We caught up with Chef Heinz Beck, who after earning 3 Michelin stars for his fine dining at La Pergola, has become an authority on Italian cuisine for his “light and healthy Mediterranean cooking”.
The 54-year-old German chef who now has 11 restaurants around the world and holds several Michelin stars to his name, also authored numerous books, and projects with scientists concerning the science of nutrition and digestion—a topic he is particularly passionate about. We had the opportunity to meet the godfather of Italian Cuisine on his last visit to Dubai and to talk about his Dubai restaurant Social by Heinz Beck and the future of fine dining.
Is it named ‘social’ for a reason? How can you define Social?
Because it’s a casual fine dining and not a formal fine dining concept. What we are doing here is beautiful cooking of Mediterranean flavours, healthy and easy to digest. It is called Social because you can order many dishes to share a la carte, something which is not really possible with a more formal dining concept. So it gives a clear message: It is easy and we can accommodate different tastes or needs.
So your restaurant in Dubai is more casual but does fine dining work in Dubai?
Yes, I think the demand is there. When we opened the restaurant we didn’t serve/propose any degustation menu but the demand is growing gradually throughout the years. Nowadays the degustation menu represents 30% of all dishes we prepare. The degustation menu is today part of the regular a la carte menu. The variety of guests is very large like our menu is large as well.
How many restaurants do you have around the world?
Eleven restaurants which are all offering Mediterranean cuisine— two in Tokyo, two in Dubai, one in Portugal, five in Italy and we are just opening one in Monte Carlo before the summer.
You are considered one of the godfathers of Italian cuisine. How would you de!ne good Italian cuisine?
First, you have to define what is Italian cuisine because Italy is a very long country with French, Austrian and German influences in the north, Arabic influence in the south—the Arab-Greek legacy still lives on in the food culture of southern Italy. Montalbán said that Italian cooking is like Italy itself: It’s hundreds of cities with thousands of church towers. That’s like saying there are hundreds of cooking style with thousands of recipes. So there’s such a variety of cuisine, it would never be fair to nominate just one dish. I’m married to a Sicilian and I’m frequenting her family for 20 years and they explained where is this cooking coming from and its techniques. It is very important because family plays a central role in the transmission of real Italian cooking and very old Italian traditions of cooking but once again my wife’s family is from Sicily only and nobody is Italian as a whole.
What are your signature dishes?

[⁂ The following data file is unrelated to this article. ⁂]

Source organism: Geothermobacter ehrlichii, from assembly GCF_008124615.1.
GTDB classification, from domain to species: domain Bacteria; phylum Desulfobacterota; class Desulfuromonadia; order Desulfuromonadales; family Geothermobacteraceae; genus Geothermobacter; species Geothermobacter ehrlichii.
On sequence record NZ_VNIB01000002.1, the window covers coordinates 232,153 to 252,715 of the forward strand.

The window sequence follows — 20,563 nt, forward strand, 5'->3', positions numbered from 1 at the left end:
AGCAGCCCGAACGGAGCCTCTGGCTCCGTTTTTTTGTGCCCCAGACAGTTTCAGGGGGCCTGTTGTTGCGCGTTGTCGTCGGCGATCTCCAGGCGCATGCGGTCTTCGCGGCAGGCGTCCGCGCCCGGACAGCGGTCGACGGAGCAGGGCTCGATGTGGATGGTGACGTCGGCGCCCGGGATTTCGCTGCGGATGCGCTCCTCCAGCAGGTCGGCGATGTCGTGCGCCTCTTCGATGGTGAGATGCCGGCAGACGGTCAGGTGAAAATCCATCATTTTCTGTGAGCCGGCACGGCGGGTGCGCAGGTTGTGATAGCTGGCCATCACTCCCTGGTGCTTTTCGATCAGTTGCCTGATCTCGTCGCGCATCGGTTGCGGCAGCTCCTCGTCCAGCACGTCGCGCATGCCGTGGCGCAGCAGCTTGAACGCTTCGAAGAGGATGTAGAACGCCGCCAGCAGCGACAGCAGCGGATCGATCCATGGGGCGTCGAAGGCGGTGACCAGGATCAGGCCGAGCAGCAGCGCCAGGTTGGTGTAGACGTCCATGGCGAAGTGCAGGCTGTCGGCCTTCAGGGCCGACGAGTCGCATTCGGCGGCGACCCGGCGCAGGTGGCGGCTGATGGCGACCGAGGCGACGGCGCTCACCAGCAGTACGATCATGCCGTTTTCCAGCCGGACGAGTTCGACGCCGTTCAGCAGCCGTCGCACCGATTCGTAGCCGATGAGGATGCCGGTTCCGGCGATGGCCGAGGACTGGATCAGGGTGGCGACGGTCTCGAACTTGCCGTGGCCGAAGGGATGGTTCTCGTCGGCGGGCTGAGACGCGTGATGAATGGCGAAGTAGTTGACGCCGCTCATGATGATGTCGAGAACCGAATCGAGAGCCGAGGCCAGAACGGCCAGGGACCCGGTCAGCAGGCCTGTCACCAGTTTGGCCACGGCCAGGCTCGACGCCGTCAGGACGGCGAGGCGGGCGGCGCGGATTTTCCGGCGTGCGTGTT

There is no dish you will find in all the restaurants. Here now you will find the fagotelli carbonara or the delectable raspberry 1.1. We are continuously changing the menu as per the seasons because working with fresh products is a must.
Can we still find real traditional Italian cuisine in Italy?
Nowadays, it is difficult to find some really good trattorias, especially in a big town like Rome. It is easier to find trattorias in small towns, or for instance, if you go to Sardinia or in the Abruzzo mountains you should be able to find some family trattorias where the mum and the grandmother are still cooking. On the other hand are you ready to eat this kind of traditional dishes today? They are heavy and difficult to digest so not very convenient with our modern lifestyle.
How much of a challenge is it to serve fine dining cuisine, while also focusing on healthy and nutritional value?
Sixteen years ago, when I started working on health and foods with a research centre in the university of medicine in Rome, some people thought I was crazy, but now everybody is talking about it—my dream becomes a trend. Out of all the fine dining chefs around the world, I’m one of the most prepared as I have been studying ingredients, cooking techniques, combining menus and dishes in order to stimulate your stomach to digest better and to preserve micronutrients which are very essential for the functions of your body. We still produce high-quality food but our philosophy is to not only focus on high quality but also to help guests feel better.
The German chef said that dining is not just about paying the bill, but it is also how you feel and wake up the day after. This should be the principle— we are what we eat so if you feed your body with high-quality food your body will become more resistant. A big part of our modern diseases are related to the wrong alimentation. I’m not a doctor; I’m a chef but I’m working with very most important professors of medicine to come with a lot a project about nutrition and alimentation. As you can see I don’t use the term diet as it has a negative impact on the patient. The word “diet” comes from ancient Greek, which means the rule. In our society a sensation is very important, professors should come up with a new word with a negative impact on the patient.
What is your motto?
My motto is simple: Don’t stop before the good is better and the better is best.